Second Career in Radiography Inspires Celebration Campaign Gift

Mar. 15, 2017

It was nearly 30 years after earning a degree in science education that Nancy Madsen, B.S., R.T.(R)(M), began working as a radiologic technologist.

“I met my husband, Jim, at the county fair through a dairy project, and married him shortly after graduating from Oregon State University in 1969,” Nancy said. “Growing up, all he wanted to do was be a farmer; he received his first Ayrshire dairy calf when he was nine years old.”

Like Jim, Nancy grew up on a small family farm with her seven brothers and sisters. She and her siblings raised animals through their participation in 4-H.

“Together Jim and I grew the dairy farm until we had 180 head of registered Ayrshires — 90 milking cows all of which I raised as bottle calves.”

The couple milked cows, raised crops and even exhibited their cattle at fairs in Washington and Oregon. It was hard but fulfilling work operating the farm for so many years.

Transitioning Careers

In 1993 Jim told Nancy he would like to sell the cows and retire. Nancy had no objections but expressed her desire to return to school and pursue a new career.

“When I told him I wanted to go back to school he said, ‘That’s a good idea,’ but I think it shocked him a bit when I enrolled in school six weeks later,” Nancy said. “It took him another five years to sell the cows.”

Nancy continued to work on the farm while taking classes part time to complete her prerequisites for radiography school. She then spent two years as a full-time student at Portland Community College in Portland, Oregon, before graduating in 1996 with a 4.0 gpa.

Her Time as an R.T.

“The day after I graduated, I was hired by my clinical site, Kaiser Permanente,” Nancy said. “I’ve been a staff radiologic technologist there for over 20 years now.”

In 2005 Nancy was selected to be the clinical instructor at Kaiser Sunnyside Medical Center for radiography students from her alma mater, Portland Community College. The promotion brought her full circle, back to her original career goal of teaching.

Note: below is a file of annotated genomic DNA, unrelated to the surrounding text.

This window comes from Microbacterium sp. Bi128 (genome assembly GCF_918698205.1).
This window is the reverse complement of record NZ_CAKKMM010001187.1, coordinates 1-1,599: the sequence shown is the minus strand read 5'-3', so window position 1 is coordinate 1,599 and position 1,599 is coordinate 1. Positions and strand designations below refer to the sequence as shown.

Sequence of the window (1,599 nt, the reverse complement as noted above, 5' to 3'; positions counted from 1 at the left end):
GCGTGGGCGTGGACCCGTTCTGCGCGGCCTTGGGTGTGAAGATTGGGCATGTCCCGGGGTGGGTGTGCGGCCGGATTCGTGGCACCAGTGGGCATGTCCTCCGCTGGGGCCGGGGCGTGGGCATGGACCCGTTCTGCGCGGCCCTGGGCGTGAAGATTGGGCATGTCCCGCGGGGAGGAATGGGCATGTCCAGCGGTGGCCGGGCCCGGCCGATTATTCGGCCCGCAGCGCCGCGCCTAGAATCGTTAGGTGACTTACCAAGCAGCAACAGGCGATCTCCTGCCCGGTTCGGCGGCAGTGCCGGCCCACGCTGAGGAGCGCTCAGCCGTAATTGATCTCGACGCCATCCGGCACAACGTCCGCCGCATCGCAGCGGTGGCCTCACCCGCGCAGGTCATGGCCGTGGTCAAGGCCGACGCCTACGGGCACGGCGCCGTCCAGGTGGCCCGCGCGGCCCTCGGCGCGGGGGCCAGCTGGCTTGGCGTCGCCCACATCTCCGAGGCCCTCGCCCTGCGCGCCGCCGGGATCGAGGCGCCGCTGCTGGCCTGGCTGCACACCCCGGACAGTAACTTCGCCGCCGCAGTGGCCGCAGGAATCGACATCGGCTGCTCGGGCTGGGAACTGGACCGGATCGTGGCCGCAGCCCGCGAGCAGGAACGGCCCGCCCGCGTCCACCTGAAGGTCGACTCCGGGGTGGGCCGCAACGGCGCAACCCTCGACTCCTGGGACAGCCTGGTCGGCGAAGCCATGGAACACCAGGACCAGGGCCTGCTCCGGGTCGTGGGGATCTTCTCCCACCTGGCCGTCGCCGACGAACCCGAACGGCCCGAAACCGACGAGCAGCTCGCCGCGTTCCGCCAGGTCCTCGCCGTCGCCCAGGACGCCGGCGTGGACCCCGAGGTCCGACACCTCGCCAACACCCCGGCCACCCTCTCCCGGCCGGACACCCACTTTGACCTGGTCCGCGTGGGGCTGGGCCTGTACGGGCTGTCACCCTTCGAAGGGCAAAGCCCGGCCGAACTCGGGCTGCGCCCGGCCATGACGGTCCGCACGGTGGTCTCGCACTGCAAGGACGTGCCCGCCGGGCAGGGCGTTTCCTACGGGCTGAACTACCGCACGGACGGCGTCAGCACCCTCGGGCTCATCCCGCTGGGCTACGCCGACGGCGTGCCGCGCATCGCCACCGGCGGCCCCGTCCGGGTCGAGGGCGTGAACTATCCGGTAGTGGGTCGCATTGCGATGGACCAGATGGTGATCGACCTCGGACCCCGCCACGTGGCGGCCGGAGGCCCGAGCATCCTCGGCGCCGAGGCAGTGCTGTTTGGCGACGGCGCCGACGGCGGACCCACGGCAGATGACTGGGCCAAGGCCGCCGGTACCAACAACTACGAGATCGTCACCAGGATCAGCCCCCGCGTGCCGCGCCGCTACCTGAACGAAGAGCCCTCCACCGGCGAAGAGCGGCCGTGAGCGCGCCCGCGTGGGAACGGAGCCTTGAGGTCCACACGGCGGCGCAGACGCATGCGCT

“I taught anywhere from six to 10 students each year,” she said, “and it was one of the most fulfilling things I’ve ever done. It had its challenges, but the joy of experiencing [the moment] when everything started to make sense for the students kept me going. Knowing that you made a difference in more than 50 student’s lives and helped them find the satisfaction of an important career is what it is all about.”

Changing careers wasn’t all work and no play, though. While Nancy and Jim left the farm for only seven days total in the first 12 years of their marriage, they’ve since started to balance out those years of hard work with some interesting vacations.

“With Jim retired and my work schedule a little more stable, my sister and I took it upon ourselves to teach Jim how to vacation,” she joked. “Our first trip was a cruise to Alaska, and it took a lot of convincing to get him to go along with it. In the end he had a great time, and when we got home he asked, ‘Where are you taking me next year?’”

Since then they’ve visited every continent except Antarctica. Their most recent trip was a cruise to Norway to celebrate their 46th wedding anniversary.

Looking to the Future

Preparing to retire and join Jim in his easy chair led Nancy to reflect on both parts of their lives with pride and satisfaction. Thinking about everything that has happened in her life, she knew she wanted to give back to the profession she had grown to love, and the Celebration Campaign was just the opportunity she’d been seeking.

“We didn’t have children, and so we looked for a way that the money we’d saved over the years would make a difference,” Nancy said. “Radiography was a big part of the last half of my working life, and I wanted to be able to ensure that others had the opportunity to pursue it like I did.”

Creating a scholarship through the ASRT Foundation seemed like the best way to pay it forward, Nancy said. She wants the funds to inspire others to pursue a career in medical imaging and hopes the gift will continue the sentiment she gives her students when they graduate: “Now go forth and radiate!”